Dealer Probabilities in Blackjack
Dealer probabilities in blackjack affect how you should play your hand. Sometimes, it's the best strategy to stand on a low total, especially if you think the dealer has a good chance of busting when their turn comes. Part of the house edge in blackjack comes from the fact the player must play first, which exposes the player to a chance of busting out. Even if the dealer busts, too, in that situation, the player has already lost his bet. This is mitigated by the fact casinos require the dealer to act according to specific rules, so they can't stand pat on a 16 after you've busted. For this reason, it's sometimes a good idea to get out of the way and let the dealer take the risks.
This article discusses how to use the dealer's upcard as a key to your play. The probability of the dealer busting when the house shows a certain upcard affects your decisions. So does the probability of the dealer holding a 21 (based on her upcard). Several key blackjack rules (peek rules, surrender, insurance) involve the dealer's upcard possibilities, so take this as an indication of how pivotal the experts (game designers) view this piece of information.
The Dealer's Odds of Having a Blackjack
The probability of a dealer hitting a blackjack when she’s holding an ace is nearly one in three. For instance, in a game with one deck, where the dealer stands on a soft 17 (not a common occurrence), the odds of hitting blackjack are 31.37%. This chance goes down a bit in a game with 2 decks (31.07%), and it goes down even more in a game with 4 decks (30.91%). The impact of the ace being out of the deck is watered down by the inclusion of more decks. In this theoretical scenario, 16 out of 51 cards would produce a blackjack in a single-deck scenario, while 16 of out 51.5 cards would produce the same result in a two-deck scenario.
Some players make the mistake of assuming an upcard with an ace or a 10 is the same, since each offers the chance at a blackjack. When a 10 is showing, the dealer has much fewer outs (4 in 51), so your chances are much better (7.84%).
Soft 17 Probabilities
Let's switch to a dealer hitting on a soft 17, instead, since this is a much more common game rule. The probabilities are counter-intuitive in this game. When the dealer is showing an ace, the chances of making 21 are 9.26%, while the chances of making a 21 with a 2-card showing is 12.19%. The reason for this is the cards required which stop the hand when the player holding an ace reaches 18, 19, or 20. The chances of a player busting when they hold an ace are much lower than they are for the 2 through 6 card. For the ace, the probability of a bust is 20.45% for an ace, 35.63% for a two, 37.89% for a three, 40.60% for a four, 42.99% for a five, and 43.78% for a six. At this point, the chances of busting go down significantly, with every card between a 7 and 10 less than 25%.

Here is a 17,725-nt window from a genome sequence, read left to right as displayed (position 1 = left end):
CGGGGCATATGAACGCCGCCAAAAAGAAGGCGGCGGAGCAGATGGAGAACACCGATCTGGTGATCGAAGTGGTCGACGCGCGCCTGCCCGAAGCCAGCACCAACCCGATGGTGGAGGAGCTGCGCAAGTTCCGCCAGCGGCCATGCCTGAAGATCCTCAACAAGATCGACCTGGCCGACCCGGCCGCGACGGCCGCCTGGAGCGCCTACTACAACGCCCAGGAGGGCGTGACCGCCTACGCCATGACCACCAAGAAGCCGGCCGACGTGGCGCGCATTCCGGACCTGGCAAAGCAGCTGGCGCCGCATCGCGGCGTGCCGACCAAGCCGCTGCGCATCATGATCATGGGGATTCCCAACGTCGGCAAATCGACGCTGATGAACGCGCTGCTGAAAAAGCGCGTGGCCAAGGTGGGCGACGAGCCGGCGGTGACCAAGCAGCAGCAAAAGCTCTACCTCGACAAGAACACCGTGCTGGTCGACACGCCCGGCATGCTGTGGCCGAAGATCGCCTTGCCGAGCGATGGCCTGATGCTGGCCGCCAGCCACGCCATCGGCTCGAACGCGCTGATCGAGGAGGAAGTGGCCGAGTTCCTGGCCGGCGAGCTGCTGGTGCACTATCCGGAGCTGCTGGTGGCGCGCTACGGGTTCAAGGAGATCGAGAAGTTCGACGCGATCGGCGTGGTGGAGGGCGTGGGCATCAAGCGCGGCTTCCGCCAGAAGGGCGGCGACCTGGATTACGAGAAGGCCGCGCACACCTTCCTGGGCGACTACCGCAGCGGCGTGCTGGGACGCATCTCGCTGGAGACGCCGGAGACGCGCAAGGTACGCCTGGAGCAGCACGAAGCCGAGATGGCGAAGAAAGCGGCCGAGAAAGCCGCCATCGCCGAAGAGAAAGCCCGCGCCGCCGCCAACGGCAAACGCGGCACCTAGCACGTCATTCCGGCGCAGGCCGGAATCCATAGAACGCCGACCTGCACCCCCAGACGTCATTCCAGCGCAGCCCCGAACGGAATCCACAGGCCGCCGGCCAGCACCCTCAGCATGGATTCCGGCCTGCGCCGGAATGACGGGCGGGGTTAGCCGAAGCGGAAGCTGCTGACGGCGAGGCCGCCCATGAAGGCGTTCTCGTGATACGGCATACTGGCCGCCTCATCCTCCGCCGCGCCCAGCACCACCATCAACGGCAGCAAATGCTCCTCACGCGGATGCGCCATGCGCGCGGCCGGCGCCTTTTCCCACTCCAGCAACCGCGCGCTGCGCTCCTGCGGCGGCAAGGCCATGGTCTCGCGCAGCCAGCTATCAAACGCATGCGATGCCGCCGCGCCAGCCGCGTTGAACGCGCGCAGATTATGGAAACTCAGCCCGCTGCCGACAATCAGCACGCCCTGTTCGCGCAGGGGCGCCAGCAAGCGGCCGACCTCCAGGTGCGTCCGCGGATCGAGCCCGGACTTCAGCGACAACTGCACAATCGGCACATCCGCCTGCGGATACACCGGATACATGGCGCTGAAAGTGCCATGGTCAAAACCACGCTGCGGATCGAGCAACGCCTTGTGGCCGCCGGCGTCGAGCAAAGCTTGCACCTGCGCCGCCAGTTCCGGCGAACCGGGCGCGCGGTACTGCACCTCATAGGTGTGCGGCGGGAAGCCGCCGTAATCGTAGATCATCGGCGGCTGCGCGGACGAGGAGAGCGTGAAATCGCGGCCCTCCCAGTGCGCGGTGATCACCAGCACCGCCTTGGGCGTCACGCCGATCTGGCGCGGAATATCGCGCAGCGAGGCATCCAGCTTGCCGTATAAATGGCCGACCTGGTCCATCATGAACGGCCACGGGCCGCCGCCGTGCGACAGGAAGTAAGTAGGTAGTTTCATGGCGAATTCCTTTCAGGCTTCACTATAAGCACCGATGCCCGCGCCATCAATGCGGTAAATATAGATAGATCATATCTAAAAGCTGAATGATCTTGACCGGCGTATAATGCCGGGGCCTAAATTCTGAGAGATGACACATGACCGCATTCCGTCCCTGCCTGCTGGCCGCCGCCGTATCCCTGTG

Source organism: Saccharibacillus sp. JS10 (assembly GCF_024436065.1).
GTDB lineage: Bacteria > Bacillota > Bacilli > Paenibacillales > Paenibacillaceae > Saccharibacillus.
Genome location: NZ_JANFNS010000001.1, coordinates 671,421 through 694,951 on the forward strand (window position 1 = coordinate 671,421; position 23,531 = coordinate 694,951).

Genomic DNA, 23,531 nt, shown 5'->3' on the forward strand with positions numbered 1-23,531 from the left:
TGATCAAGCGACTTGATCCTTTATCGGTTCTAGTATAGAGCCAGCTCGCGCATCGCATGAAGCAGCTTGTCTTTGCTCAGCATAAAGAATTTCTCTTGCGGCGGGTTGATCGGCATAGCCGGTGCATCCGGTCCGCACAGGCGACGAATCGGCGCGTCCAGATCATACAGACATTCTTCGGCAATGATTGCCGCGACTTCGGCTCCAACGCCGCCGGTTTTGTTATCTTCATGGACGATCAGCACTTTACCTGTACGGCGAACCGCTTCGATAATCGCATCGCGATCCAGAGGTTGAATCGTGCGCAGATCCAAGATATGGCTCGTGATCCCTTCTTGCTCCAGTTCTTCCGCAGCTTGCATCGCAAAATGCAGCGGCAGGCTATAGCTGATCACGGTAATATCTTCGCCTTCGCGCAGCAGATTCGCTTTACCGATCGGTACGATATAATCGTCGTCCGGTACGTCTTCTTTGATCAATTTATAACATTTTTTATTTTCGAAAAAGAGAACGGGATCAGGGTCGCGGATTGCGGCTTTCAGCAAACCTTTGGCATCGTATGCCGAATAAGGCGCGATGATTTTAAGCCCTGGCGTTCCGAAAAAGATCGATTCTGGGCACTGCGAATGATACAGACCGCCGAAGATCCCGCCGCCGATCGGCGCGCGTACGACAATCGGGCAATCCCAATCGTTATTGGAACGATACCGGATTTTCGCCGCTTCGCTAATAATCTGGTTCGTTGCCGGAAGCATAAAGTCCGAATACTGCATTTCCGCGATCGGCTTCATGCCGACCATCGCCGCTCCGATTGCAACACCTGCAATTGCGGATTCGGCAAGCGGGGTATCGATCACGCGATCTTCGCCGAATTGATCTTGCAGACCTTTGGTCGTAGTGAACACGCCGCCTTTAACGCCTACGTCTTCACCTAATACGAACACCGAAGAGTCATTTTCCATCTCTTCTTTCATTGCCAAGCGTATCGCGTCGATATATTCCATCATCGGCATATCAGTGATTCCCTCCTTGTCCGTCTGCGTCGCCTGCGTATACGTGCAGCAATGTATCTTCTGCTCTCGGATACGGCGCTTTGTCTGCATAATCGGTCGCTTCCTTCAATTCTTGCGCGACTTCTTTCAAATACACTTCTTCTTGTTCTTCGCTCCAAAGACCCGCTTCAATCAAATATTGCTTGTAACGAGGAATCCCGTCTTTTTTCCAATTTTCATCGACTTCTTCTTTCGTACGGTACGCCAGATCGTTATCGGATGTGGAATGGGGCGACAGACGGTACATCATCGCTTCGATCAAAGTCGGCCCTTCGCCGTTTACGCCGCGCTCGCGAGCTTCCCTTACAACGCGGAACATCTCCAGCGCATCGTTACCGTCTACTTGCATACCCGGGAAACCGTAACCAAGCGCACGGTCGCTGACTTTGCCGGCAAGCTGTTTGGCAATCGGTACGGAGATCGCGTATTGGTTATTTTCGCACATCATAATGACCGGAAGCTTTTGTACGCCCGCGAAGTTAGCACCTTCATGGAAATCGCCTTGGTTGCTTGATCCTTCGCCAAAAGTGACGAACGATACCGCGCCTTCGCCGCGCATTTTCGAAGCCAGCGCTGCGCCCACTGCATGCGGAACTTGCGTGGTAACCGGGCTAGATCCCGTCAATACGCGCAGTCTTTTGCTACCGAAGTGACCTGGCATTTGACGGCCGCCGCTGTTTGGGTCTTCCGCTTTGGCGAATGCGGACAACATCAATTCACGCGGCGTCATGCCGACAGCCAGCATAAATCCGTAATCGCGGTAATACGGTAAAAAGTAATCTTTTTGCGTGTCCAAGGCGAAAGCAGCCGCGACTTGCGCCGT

This is one of the reasons strategy charts call for caution when you have a 12-17 and the dealer holds the lower cards, because basic strategy calls for you to get out of the way of yourself and let the dealer bust. It reminds me of a historian who talked of a defeated nation which prospered in the afterwar years, because its leaders "did nothing and did it well". Sometimes the best strategy is to let your opponent make a mistake. Many gamblers are in the game for the action, so pursuing a policy of inaction goes against their instincts.
Basic Strategy and the Upcard
Profiting from the dealer probabilities in blackjack is just one reason to know basic strategy before you ever sit down at a blackjack table. If you study the theories behind the numbers, you might reinforce the underlying logic of basic strategy, which makes it easier to go against your intuition. Look at an analysis of an infinite number of hands using basic strategy, cross-referenced against the dealer's upcard. These charts exist on the Internet and should give you an idea of the numbers the dealer faces. Though it's always a good rule of thumb to keep in mind the 31% probability (or somewhere around that) of a blackjack, it's also important to keep a broad idea of the chances that the casino's hand will bust, too.